Academic journal article NBER Reporter

Households, Institutions, and Financial Markets

Academic journal article NBER Reporter

Households, Institutions, and Financial Markets

Article excerpt

Economists studying asset pricing have begun to grapple seriously with the extraordinary diversity of financial market participants. Investors, including both households and financial institutions, differ in their overall resources, current and future labor income, housing and other assets that are expensive to trade, tax treatment, access to credit, attitudes towards risk, time horizons, and sophistication about financial markets. My recent research measures and models this heterogeneity, with a particular focus on time horizons and financial sophistication.

Behavioral finance emphasizes that some investors are likely to be more sophisticated about financial markets than others. Early behavioral models emphasized a distinction between "noise traders" and sophisticated arbitrageurs, the former trading randomly and creating profits for the latter. (1) This of course raises the question of who can be described as a noise trader. Discussions at conferences are sometimes reminiscent of the old verse "It isn't you, it isn't me, it must be that fellow behind the tree." Recent literature has argued that institutional investors act as arbitrageurs, while the household sector as a whole may play the role of noise traders.

Identifying Institutional Trading Activity

To test this idea, one would like to be able to measure institutional trading at relatively high frequency to see if institutions arbitrage well-known anomalies in asset returns. In the United States, large institutional investors are required to report their equity positions to the Securities and Exchange Commission quarterly in 13-F filings. Numerous papers have aggregated these reports and have looked at the implied quarterly positions of institutional investors. (2) Household positions can then be treated as the complement, if one interprets households broadly to include small institutions and certain foreign investors.

An alternative approach is to look at trades of different sizes. It is often assumed that large trades are carried out by institutions while small trades more likely reflect individual buying or selling. The Trade and Quotes (TAQ) database allows researchers to measure each trade in each stock, and to classify trades as buys and sells based on their relation to previous quotes. Several researchers have found that large trades appear to exploit phenomena such as price and earnings momentum. (3)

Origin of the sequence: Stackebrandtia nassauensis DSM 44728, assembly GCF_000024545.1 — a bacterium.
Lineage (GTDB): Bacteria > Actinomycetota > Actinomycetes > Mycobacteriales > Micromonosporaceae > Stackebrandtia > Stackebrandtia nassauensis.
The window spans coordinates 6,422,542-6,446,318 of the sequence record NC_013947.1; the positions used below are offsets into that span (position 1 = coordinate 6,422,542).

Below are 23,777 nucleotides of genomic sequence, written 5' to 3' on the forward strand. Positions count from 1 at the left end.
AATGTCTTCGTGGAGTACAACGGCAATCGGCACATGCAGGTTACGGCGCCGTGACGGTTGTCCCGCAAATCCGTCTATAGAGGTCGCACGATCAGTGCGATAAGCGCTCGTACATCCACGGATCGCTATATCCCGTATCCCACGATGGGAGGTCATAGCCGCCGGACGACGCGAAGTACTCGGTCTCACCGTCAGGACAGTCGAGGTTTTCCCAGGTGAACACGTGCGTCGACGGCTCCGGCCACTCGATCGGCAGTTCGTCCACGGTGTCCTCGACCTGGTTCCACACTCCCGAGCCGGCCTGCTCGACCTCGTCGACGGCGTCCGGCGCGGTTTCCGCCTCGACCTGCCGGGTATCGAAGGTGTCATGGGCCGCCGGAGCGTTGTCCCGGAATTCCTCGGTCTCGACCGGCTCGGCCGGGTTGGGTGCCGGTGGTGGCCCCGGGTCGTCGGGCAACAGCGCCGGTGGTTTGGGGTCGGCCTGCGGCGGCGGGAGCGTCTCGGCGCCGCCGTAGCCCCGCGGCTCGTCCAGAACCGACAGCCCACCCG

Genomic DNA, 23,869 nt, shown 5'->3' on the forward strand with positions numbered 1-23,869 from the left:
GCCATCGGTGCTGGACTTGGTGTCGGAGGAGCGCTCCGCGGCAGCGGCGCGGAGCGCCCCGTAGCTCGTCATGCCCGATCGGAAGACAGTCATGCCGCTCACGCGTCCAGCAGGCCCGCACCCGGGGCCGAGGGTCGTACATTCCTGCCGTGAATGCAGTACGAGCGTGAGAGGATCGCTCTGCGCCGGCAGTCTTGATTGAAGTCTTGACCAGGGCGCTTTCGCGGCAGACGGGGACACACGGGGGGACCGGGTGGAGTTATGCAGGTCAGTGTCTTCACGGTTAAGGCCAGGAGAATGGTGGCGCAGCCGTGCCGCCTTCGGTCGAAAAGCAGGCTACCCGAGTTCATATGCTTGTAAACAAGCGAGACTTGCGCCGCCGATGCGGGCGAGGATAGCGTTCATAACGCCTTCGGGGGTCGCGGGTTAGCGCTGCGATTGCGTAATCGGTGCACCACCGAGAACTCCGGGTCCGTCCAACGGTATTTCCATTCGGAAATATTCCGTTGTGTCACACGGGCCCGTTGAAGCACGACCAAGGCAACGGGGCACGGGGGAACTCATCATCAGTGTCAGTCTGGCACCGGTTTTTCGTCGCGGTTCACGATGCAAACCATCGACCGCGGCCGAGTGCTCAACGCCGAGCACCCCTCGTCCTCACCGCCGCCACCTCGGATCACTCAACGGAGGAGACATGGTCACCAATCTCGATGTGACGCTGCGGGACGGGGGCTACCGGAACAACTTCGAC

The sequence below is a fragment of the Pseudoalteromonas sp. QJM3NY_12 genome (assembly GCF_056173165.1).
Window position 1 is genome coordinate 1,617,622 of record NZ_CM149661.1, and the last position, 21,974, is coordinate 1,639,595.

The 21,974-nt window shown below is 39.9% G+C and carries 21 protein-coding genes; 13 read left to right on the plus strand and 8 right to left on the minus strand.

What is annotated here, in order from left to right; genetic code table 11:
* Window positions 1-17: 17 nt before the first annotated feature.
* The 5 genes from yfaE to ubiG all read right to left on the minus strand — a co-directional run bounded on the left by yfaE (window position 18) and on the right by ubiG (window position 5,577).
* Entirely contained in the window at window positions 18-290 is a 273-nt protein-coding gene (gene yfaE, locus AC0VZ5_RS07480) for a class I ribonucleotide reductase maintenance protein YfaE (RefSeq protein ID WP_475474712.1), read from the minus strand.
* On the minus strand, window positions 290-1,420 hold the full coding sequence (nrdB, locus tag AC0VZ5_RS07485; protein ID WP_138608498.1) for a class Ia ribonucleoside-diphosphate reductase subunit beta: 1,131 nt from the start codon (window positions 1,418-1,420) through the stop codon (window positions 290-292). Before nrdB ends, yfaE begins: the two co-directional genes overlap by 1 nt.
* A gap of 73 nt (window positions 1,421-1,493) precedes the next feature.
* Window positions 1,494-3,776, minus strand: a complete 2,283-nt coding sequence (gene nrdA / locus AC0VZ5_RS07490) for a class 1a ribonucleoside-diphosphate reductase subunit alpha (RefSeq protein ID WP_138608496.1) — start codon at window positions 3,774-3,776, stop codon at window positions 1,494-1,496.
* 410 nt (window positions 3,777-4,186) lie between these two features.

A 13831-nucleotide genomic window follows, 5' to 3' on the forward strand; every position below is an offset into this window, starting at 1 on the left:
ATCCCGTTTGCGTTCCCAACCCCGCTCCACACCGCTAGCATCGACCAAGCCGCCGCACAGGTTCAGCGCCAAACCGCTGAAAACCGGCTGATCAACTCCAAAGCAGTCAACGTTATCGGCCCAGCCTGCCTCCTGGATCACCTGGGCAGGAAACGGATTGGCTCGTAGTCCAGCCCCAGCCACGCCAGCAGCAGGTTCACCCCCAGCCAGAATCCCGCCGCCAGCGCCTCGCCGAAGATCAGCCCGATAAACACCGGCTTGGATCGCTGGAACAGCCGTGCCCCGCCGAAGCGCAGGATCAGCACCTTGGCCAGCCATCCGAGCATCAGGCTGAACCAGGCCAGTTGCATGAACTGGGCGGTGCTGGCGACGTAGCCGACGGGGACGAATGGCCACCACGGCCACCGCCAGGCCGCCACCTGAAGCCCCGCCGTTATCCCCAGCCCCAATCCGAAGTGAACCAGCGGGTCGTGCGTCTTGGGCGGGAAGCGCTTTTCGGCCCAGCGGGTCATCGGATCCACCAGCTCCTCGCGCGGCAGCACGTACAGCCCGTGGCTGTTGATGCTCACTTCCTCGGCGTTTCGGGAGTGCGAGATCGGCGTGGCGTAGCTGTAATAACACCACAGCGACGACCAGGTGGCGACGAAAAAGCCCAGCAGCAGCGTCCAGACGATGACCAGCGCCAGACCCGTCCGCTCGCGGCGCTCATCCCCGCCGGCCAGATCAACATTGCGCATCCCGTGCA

It is natural to ask whether these two approaches are consistent. In quarters where a stock has been subject to a high volume of large buy orders, does the stock end up with higher institutional ownership at the end of the quarter? In joint work with Tarun Ramadorai and Allie Schwartz, I have studied this question in data from the late 1990s and have found that both unusually large and unusually small trades appear to indicate institutional activity. (4) This does not necessarily mean that small trades are more likely to be institutional; rather, it may reflect a tendency for small trades to accompany large institutional trades so that small trades increase the probability that large ones are indeed institutional.

Using the estimated relation between trades of different sizes and institutional ownership, Ramadorai, Schwartz, and I construct daily institutional flows in individual stocks and find that they have several interesting characteristics. Daily institutional trades are highly persistent and respond positively to recent daily returns but negatively to longer-term past daily returns. Institutional trades, particularly sales, generate short-term losses but longer-term profits. One source of these profits is that institutions anticipate both earnings surprises and post-earnings-announcement drift (the tendency for stock prices to continue moving in the same direction after an earnings surprise).

These results suggest that institutional investors do exploit certain well-known patterns in stock returns, but in doing so they trade urgently and move prices against themselves, causing prices to rise temporarily when they buy and, even more noticeably, to fall temporarily when they sell. …

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